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IS Lithium IRON phosphate the future of marine batteries?

Actually small batteries like Laptop, tools etc are usually Li-ion. Li-ion differs I believe from Li-po in that it is encased in a can. Li-po is in a bag.

I believe also almost if not all the bad press comes from Li-ion and Li-po batteries.

Your battery may be Life-po though, I replaced the battery in my dirt bike with a Life-po one, lost a lot of weight and so far it's been fine.

Batteries for my Milwaukee drill I use for the winches is a Li-ion though


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Old 06-12-2015, 15:35   #23
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Re: IS Lithium IRON phosphate the future of marine batteries?

After changing from FLA's to LiFePo4 cells, if my new battery went bad, I'd buy them again. I'd not go back to FLA's even if given a lifetime free source.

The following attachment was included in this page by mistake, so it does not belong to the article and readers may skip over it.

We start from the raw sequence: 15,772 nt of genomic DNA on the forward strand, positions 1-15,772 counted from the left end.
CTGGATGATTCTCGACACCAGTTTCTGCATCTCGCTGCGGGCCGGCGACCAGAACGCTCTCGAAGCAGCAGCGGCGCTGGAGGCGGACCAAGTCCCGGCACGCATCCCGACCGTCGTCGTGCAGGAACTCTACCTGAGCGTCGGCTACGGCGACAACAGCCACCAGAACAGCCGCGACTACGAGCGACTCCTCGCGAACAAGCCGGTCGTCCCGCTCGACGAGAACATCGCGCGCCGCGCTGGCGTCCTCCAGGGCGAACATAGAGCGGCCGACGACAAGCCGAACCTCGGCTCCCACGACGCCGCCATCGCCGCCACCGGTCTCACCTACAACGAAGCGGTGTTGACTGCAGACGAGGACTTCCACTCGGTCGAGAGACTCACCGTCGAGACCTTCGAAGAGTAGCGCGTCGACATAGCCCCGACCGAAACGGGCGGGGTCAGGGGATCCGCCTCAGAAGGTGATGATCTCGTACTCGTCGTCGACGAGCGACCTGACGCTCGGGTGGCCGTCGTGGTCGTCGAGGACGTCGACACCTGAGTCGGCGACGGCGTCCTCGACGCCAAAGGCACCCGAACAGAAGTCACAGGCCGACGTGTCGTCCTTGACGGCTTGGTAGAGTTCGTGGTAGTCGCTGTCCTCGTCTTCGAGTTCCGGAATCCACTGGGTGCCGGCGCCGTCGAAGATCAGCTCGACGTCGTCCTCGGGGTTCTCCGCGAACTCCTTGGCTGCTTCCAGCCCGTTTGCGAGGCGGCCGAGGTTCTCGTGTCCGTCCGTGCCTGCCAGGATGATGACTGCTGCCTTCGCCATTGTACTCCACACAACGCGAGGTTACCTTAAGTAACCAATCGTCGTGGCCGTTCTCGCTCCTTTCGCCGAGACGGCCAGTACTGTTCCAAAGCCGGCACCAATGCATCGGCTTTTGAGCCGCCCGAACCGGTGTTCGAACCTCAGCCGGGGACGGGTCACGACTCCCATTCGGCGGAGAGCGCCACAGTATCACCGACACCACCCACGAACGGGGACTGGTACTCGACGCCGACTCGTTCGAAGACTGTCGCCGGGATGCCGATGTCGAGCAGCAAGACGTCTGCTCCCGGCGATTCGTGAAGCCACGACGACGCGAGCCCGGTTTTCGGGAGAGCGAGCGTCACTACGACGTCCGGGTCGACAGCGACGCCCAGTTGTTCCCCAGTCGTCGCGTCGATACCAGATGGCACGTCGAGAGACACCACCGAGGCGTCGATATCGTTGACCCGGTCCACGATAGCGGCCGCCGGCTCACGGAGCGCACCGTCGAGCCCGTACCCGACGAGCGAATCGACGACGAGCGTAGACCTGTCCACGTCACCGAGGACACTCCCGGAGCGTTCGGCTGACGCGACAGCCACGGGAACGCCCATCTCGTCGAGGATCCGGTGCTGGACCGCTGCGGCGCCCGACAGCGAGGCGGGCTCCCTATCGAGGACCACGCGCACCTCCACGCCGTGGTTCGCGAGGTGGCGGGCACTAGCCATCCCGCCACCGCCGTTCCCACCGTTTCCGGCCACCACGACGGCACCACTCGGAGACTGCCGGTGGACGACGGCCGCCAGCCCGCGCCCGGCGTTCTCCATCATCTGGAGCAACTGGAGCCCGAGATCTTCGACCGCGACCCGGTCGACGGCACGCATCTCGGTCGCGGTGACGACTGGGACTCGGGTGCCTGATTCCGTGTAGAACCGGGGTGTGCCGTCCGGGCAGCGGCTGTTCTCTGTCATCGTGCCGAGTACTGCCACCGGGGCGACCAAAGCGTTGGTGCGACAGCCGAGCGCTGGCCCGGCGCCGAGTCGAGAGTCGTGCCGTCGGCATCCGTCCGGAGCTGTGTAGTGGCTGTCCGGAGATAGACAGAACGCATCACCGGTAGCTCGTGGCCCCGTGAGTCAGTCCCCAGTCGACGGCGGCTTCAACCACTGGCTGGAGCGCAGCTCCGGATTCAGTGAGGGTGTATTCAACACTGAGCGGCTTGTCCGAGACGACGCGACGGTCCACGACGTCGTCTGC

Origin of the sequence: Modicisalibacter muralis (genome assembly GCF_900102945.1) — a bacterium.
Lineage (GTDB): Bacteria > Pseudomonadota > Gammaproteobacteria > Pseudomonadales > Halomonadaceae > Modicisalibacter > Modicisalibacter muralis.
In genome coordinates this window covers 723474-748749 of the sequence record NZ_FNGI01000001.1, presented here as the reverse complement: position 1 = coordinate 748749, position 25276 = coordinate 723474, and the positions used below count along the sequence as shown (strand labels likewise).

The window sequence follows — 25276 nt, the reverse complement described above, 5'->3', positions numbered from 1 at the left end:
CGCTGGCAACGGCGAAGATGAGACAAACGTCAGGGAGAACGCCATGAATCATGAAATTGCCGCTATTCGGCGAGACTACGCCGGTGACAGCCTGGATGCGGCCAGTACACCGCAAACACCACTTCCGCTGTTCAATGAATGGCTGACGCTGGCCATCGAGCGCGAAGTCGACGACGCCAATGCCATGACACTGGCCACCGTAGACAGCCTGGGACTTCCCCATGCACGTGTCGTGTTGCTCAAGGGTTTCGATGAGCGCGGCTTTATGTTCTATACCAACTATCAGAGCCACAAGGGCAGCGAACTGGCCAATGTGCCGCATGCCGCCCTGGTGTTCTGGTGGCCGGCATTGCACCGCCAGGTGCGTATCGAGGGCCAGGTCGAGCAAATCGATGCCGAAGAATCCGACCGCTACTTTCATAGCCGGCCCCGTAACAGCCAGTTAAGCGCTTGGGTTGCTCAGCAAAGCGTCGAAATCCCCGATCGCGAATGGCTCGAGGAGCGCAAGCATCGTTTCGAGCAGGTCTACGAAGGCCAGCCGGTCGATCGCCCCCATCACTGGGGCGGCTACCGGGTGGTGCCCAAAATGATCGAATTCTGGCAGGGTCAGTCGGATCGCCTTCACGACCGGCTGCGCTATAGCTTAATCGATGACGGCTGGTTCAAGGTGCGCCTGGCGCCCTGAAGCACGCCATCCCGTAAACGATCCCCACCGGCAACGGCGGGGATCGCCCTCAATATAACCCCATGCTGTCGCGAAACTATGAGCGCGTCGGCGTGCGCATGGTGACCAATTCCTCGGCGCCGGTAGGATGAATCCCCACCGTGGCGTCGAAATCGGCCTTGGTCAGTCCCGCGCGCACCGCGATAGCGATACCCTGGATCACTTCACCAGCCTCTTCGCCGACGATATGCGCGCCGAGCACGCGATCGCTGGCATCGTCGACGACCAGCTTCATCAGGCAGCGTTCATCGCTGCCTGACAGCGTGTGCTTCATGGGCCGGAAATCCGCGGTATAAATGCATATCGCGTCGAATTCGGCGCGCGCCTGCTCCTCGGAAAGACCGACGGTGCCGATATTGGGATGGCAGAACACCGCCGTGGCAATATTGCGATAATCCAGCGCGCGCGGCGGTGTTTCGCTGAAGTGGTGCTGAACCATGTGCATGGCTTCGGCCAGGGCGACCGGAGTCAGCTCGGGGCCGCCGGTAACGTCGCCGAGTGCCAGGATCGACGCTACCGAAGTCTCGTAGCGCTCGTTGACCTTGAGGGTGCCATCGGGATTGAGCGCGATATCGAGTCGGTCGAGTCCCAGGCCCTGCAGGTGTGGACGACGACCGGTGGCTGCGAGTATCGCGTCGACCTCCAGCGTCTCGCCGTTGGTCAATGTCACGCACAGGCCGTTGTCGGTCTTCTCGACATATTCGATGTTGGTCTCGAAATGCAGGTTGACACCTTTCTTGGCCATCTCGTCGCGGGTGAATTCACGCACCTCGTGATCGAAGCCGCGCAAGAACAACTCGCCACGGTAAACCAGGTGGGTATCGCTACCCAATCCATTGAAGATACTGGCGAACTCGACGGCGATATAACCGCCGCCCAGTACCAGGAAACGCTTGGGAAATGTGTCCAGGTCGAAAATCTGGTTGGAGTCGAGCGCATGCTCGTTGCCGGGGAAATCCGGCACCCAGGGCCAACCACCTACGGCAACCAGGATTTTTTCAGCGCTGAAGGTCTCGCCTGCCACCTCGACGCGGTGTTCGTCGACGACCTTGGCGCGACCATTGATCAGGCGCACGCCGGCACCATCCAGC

And I'm not rich.
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Old 06-12-2015, 16:09   #24
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Re: IS Lithium IRON phosphate the future of marine batteries?

While reading this thread I have noticed that many posters are refering the all lithium batteries as the same. "Lithium-ion" and "LiFePo4" are two different batteries, they are manufactured of a completely different chemical structure.
The only thing that they have in common is that the base element is Lithium.
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Old 06-12-2015, 16:12   #25
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Re: IS Lithium IRON phosphate the future of marine batteries?

Bulawayo,

My point was not what you asked but how I perceived you asked it. I took your asking twice for it to be put in English using capital letters (many perceive that to be yelling on the internet) as a disrespectful demand. You are telling me I was wrong, ok, then for that I apologize.

Here is Main Sails' page on lithium on his own website:

LiFePO4 Batteries - Thoughts & Musings Photo Gallery by Compass Marine How To at pbase.com